Or, paddlers can drop off canoes or kayaks and equipment at a waterway access site on LaBier Flow, 0.1 mile away from the Four Corners Parking Lot before parking. Paddlers may then paddle halfway down LaBier Flow and carry 0.3 mile to access the water near Boreas Ponds dam.
Campers can camp at large providing they are more than 150 feet away from any road, trail, or surface water.
High Peaks Wilderness
Garden Trailhead parking lot will remain closed until late September. Hikers can only access the Garden Trailhead using the shuttle from Marcy Field until then. Check the town of Keene for the shuttle schedule and additional information.
The Bradley Pond Lean-to has been repaired by volunteers from the Adirondacks 46ers.
The roadway on the Bradley Pond Trail has been washed out by the Harkness Lake Outlet approximately half a mile from the parking lot. Hikers will be unable to cross the outlet when water levels are high.
The Mt. Van Hoevenberg East Trail, which opened last fall, will be re-routed around the construction underway to make significant improvements to the Olympic Sports Complex facilities. Hikers can park at the Biathlon Facility parking area in the Complex and use a marked 1-mile detour bypassing the construction zone using roads, ski trails, and a temporary trail to reach the Mt. Van Hoevenberg East Trail.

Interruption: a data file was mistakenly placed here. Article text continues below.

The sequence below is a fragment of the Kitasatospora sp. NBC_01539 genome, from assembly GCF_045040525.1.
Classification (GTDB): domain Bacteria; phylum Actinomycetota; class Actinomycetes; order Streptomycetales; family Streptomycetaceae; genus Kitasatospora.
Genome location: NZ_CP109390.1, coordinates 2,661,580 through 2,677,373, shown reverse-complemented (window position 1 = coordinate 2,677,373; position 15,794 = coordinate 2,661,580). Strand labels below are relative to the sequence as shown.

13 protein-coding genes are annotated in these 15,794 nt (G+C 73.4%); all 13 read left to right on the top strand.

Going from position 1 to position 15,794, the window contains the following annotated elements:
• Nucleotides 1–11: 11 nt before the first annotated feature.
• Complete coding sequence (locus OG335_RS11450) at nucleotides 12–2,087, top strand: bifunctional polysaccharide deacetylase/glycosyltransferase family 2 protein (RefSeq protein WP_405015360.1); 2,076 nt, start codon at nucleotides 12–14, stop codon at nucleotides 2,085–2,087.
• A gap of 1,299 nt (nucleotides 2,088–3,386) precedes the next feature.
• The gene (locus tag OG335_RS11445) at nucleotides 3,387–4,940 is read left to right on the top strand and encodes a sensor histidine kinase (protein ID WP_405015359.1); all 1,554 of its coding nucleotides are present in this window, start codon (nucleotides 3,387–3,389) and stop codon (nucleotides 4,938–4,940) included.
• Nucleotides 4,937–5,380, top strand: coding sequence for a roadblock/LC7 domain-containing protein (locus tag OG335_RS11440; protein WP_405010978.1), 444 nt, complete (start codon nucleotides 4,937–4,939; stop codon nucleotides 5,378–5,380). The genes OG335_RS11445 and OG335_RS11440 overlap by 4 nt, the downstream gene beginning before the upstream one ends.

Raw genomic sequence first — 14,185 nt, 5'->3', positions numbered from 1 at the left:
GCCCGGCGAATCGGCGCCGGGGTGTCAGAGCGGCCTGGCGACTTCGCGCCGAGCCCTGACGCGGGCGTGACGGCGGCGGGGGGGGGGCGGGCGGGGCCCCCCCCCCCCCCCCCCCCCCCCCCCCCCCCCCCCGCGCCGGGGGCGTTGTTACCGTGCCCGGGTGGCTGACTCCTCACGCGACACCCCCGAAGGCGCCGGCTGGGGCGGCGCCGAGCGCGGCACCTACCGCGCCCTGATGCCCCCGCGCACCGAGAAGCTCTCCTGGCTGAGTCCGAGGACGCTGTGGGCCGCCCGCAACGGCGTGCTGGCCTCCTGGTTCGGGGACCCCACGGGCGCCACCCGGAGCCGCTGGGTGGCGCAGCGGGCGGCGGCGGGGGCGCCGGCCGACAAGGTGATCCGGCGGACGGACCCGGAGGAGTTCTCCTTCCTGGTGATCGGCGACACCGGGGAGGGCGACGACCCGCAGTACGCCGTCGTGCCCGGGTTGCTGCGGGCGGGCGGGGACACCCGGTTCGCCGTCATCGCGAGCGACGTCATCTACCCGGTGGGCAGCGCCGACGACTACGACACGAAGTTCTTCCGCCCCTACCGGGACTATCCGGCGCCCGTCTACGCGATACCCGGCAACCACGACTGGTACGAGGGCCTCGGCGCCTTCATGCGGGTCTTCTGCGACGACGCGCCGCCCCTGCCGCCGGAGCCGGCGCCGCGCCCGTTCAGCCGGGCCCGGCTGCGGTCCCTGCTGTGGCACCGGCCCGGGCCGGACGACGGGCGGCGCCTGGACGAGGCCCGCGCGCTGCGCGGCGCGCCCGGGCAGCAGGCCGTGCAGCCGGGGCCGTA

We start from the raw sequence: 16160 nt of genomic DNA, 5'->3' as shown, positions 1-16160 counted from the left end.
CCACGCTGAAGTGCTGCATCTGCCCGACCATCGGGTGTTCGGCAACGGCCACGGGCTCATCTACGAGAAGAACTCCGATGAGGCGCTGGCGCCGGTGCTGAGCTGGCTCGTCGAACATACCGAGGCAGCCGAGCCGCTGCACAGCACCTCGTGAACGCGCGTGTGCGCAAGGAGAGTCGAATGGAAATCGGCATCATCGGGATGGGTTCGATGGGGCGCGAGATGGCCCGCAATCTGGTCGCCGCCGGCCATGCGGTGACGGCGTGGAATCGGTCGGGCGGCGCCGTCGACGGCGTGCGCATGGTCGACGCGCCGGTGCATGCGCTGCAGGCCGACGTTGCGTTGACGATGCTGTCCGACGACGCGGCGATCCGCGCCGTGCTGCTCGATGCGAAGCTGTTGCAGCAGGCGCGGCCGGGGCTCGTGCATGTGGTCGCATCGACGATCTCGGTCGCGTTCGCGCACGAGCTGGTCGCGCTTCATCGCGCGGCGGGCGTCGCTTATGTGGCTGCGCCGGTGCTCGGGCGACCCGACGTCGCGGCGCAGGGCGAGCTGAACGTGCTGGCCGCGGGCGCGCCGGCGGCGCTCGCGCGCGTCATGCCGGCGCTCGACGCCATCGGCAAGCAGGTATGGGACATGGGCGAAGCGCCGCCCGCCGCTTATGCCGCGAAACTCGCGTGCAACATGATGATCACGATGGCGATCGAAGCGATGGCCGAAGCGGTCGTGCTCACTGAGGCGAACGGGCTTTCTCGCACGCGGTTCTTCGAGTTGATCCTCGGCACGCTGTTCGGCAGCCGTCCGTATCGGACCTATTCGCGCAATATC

It’s a 3.8-mile roundtrip hike from the parking area to the summit and back. Expect to encounter trail workers along the trail to the summit of the mountain as they complete the final touches on the sustainably designed and recently opened trail. Hikers can also reach the summit using the traditional 2.4-mile (4.4-mile roundtrip) Mt. Van Hoevenberg West Trail which begins at the trailhead on Meadows Lane.
Private landowners have once again agreed to allow hiking on the Owls Head Trail during the week. Parking at the trailhead and hiking the trail are prohibited on weekends.
The Marcy Dam #4 Lean-to has been removed. A new Phelps Brook Lean-to has been installed off the Marcy Truck Trail. The lean-to was built by students from the Franklin-Essex-Clinton Counties BOCES Natural Resource Science Program. The students and volunteers from Lean2Rescue assembled the new lean-to. Follow signs from the bridge below Marcy Dam to the new lean-to.
The Cedar Point Lean-to has been repaired and relocated by Lean2Rescue volunteers. The lean-to is now located on the southeastern shore of Lake Colden, off the trail about .2 miles from the Opalescent River. Camping is prohibited at the former lean-to site.